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Temple Politics Heats Up in the Land of Lord Krishna

The chief problem is that “outsiders” are deciding what would be good for Braj area.

Published
India
3 min read
Image used for representational purposes.
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Alarmed by increasing "assaults on the original and natural character" of the Hindu holy town, the "leela-sthal" of Lord Krishna and Radha, temple priests and owners of "Devalayas" in Vrindavan have joined hands to launch a sustained movement against "governmental interference".

They have formed the Vrindavan Devalaya Sangh to protest what they allege are continued attempts to "dilute" the autonomy of the temples and "drastically change the physical landscape of the holy land" in the name of development.

Already 15 well known temples have joined the front headed by Gopinath Lal Dev Goswami, who has demanded adequate representation in official bodies floated by the state government to speed up development of the area, identified as part of a new tourism circuit by the Yogi Adityanath government, which has floated the Braj Teerth Vikas Parishad.

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Vrindavan was recognised as an independent municipal body by the British government in 1865, much before Mathura.

However the present government has merged Mathura and Vrindavan to form the new municipal corporation. We have protested and opposed this move, as it has undermined the distinct identity and character of Vrindavan.
Jagan Nath Poddar, convener, Braj-Vrindavan Heritage Alliance

The Yogi government has taken up several developmental programmes for the entire Braj area spread over 150 km, comprising Goverdhan, Barsana, Gokul, Mathura and Vrindavan.

The local BJP MP, film actor Hema Malini, has been particularly active in getting pending projects speeded up before 2019, when the Lok Sabha polls will be held. She has already expressed her wish to represent the land of Lord Krishna again in the next general elections. "Hema Malini has been spending a lot of time here and a huge mansion is under construction where she would be living after exit from politics to serve Sri Krishna-Radha," local activist Pavan Gautam told IANS.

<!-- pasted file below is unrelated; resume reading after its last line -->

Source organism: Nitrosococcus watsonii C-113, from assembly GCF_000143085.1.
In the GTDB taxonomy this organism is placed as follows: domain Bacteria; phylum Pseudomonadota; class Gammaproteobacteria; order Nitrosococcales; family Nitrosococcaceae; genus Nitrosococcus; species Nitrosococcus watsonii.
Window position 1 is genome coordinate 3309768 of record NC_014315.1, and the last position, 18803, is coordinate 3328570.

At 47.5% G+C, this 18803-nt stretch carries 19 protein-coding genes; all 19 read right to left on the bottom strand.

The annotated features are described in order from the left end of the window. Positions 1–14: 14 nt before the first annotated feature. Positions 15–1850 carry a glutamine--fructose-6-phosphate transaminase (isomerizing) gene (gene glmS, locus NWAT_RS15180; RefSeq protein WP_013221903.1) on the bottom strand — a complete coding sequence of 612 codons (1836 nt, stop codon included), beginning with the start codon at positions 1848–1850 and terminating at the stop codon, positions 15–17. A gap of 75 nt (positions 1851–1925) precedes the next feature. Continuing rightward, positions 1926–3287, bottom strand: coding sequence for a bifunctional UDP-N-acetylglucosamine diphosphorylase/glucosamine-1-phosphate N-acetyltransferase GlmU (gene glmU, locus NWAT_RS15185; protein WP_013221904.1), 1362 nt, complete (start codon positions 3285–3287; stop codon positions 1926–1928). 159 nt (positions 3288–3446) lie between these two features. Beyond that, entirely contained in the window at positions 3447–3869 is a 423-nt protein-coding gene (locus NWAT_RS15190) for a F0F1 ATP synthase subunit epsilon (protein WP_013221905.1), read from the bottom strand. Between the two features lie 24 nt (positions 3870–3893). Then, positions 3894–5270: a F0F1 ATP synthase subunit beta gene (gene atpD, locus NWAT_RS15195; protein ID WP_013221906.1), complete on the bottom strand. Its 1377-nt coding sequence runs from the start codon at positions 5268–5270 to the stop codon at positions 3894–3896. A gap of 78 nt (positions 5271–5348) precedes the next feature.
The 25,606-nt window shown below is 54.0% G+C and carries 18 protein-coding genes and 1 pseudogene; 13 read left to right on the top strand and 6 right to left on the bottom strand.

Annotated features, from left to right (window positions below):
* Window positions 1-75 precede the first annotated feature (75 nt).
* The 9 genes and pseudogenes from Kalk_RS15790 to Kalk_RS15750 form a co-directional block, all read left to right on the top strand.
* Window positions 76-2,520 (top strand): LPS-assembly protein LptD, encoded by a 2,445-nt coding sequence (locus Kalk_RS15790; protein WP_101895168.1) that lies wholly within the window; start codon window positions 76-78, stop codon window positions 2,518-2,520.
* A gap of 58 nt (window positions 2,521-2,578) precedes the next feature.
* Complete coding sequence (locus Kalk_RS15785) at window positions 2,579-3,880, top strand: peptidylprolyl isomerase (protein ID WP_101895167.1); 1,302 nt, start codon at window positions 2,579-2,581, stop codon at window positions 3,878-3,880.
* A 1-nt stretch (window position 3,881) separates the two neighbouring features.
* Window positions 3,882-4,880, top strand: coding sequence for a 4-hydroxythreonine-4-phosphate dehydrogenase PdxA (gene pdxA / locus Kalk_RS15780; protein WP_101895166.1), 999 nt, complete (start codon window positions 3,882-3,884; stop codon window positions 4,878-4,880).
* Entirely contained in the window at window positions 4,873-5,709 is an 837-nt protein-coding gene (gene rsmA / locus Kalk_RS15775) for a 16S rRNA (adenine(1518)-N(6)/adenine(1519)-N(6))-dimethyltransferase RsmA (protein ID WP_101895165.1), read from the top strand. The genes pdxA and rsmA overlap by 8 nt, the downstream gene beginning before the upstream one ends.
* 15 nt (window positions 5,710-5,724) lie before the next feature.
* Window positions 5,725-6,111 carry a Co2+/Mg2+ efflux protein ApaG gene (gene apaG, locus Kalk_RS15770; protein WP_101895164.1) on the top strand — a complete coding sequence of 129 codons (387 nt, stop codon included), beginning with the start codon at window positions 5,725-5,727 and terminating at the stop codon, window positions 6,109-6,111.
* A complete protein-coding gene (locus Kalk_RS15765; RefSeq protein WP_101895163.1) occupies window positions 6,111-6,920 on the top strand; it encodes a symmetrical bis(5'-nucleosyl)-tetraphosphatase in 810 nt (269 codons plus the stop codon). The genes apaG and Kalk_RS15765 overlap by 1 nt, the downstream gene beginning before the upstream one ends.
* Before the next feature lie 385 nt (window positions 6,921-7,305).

The chief priest of the Sri Radha Raman temple, Acharya Sri Vats Goswami, told IANS: "It is not just the question of constant interference in the working of the local temples and building pressure to change the ritualistic culture of Vrindavan, we are equally concerned about the overall direction of change and development in the Braj area. The original glory and character of the Braj area has to be insulated against spurious development. We have neither been able to save the forests nor the water bodies, including the Yamuna river."

The chief problem is that "outsiders" are deciding what would be good for Braj area, said Madhu Mangal Shukla, a petitioner in the Allahabad High Court to stall construction work in the Yamuna flood-plains in Vrindavan.

You have the local municipal bodies, then the Mathura Vrindavan Development Authority, the Braj Teerth Development Board, the Shrine Boards, and half a dozen other institutional mechanisms often seen at loggerheads and pulling in different directions.
Madhu Mangal Shukla
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Pandas or temple priests of Goverdhan, the holy hill that little Krishna is believed to have lifted on his finger to save Brajbasis from the wrath of Indra Dev, are in ferment, protesting the Uttar Pradesh government's decision to constitute a Shrine Board, headed by an IAS official. The local pandas see this as a move to deprive them of the earnings from donations and worship of the "Goverdhan Parbat" at Daan Ghati and other places.

In Vrindavan, priests of the famous sri Bankey Bihari temple have protested government interference in the time schedule of darshans. The officials want the temple to remain open for longer hours, but the priests see this as a direct attempt to limit their freedom and traditions.

(Published in an arrangement with IANS.)

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